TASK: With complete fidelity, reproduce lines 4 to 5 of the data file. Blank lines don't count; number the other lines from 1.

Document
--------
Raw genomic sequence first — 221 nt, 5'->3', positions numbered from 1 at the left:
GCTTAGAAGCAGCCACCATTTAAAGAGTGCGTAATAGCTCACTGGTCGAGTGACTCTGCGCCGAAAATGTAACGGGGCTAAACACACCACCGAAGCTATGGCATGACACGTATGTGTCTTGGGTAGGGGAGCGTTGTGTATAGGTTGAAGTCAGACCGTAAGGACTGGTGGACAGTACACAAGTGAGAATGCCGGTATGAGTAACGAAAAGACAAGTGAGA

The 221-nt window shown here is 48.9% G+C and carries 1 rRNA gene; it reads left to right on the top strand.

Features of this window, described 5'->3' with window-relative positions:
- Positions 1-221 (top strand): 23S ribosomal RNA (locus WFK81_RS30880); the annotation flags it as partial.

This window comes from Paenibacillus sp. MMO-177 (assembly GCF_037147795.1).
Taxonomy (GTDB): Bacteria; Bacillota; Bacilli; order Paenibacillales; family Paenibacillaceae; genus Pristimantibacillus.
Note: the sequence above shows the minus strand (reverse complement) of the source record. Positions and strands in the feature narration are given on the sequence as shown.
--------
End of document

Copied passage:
Features of this window, described 5'->3' with window-relative positions:
- Positions 1-221 (top strand): 23S ribosomal RNA (locus WFK81_RS30880); the annotation flags it as partial.